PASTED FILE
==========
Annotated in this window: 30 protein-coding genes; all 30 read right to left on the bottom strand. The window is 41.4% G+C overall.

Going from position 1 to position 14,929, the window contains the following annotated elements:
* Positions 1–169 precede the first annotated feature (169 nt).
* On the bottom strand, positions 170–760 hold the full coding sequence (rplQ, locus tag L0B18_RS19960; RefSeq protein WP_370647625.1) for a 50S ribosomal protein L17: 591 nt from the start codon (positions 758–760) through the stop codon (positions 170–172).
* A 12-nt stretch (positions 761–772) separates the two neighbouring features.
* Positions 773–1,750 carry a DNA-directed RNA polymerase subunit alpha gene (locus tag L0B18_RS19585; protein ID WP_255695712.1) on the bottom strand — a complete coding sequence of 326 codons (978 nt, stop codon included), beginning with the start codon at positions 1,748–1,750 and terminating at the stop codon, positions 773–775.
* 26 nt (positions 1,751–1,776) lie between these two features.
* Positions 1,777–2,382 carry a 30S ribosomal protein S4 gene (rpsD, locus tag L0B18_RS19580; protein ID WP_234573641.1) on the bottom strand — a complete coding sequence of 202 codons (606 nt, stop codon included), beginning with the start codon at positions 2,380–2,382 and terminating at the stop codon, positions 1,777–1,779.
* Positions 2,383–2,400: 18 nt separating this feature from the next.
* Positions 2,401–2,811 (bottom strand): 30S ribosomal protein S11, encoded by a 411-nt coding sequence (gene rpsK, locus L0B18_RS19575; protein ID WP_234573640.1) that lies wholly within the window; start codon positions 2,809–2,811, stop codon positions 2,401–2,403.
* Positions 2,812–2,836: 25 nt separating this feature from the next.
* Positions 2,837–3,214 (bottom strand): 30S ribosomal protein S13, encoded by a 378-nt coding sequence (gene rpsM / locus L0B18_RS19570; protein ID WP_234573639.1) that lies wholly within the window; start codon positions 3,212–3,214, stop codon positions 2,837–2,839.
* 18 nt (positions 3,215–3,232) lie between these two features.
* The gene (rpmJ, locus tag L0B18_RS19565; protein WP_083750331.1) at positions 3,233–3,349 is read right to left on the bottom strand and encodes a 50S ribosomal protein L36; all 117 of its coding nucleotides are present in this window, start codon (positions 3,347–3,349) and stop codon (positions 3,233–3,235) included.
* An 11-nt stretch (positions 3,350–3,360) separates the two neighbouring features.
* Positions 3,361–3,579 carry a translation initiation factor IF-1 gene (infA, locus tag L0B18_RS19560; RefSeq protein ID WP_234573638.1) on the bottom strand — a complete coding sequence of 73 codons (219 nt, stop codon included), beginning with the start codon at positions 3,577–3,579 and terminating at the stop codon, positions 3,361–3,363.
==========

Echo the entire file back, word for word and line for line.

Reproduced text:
Annotated in this window: 30 protein-coding genes; all 30 read right to left on the bottom strand. The window is 41.4% G+C overall.

Going from position 1 to position 14,929, the window contains the following annotated elements:
* Positions 1–169 precede the first annotated feature (169 nt).
* On the bottom strand, positions 170–760 hold the full coding sequence (rplQ, locus tag L0B18_RS19960; RefSeq protein WP_370647625.1) for a 50S ribosomal protein L17: 591 nt from the start codon (positions 758–760) through the stop codon (positions 170–172).
* A 12-nt stretch (positions 761–772) separates the two neighbouring features.
* Positions 773–1,750 carry a DNA-directed RNA polymerase subunit alpha gene (locus tag L0B18_RS19585; protein ID WP_255695712.1) on the bottom strand — a complete coding sequence of 326 codons (978 nt, stop codon included), beginning with the start codon at positions 1,748–1,750 and terminating at the stop codon, positions 773–775.
* 26 nt (positions 1,751–1,776) lie between these two features.
* Positions 1,777–2,382 carry a 30S ribosomal protein S4 gene (rpsD, locus tag L0B18_RS19580; protein ID WP_234573641.1) on the bottom strand — a complete coding sequence of 202 codons (606 nt, stop codon included), beginning with the start codon at positions 2,380–2,382 and terminating at the stop codon, positions 1,777–1,779.
* Positions 2,383–2,400: 18 nt separating this feature from the next.
* Positions 2,401–2,811 (bottom strand): 30S ribosomal protein S11, encoded by a 411-nt coding sequence (gene rpsK, locus L0B18_RS19575; protein ID WP_234573640.1) that lies wholly within the window; start codon positions 2,809–2,811, stop codon positions 2,401–2,403.
* Positions 2,812–2,836: 25 nt separating this feature from the next.
* Positions 2,837–3,214 (bottom strand): 30S ribosomal protein S13, encoded by a 378-nt coding sequence (gene rpsM / locus L0B18_RS19570; protein ID WP_234573639.1) that lies wholly within the window; start codon positions 3,212–3,214, stop codon positions 2,837–2,839.
* 18 nt (positions 3,215–3,232) lie between these two features.
* The gene (rpmJ, locus tag L0B18_RS19565; protein WP_083750331.1) at positions 3,233–3,349 is read right to left on the bottom strand and encodes a 50S ribosomal protein L36; all 117 of its coding nucleotides are present in this window, start codon (positions 3,347–3,349) and stop codon (positions 3,233–3,235) included.
* An 11-nt stretch (positions 3,350–3,360) separates the two neighbouring features.
* Positions 3,361–3,579 carry a translation initiation factor IF-1 gene (infA, locus tag L0B18_RS19560; RefSeq protein ID WP_234573638.1) on the bottom strand — a complete coding sequence of 73 codons (219 nt, stop codon included), beginning with the start codon at positions 3,577–3,579 and terminating at the stop codon, positions 3,361–3,363.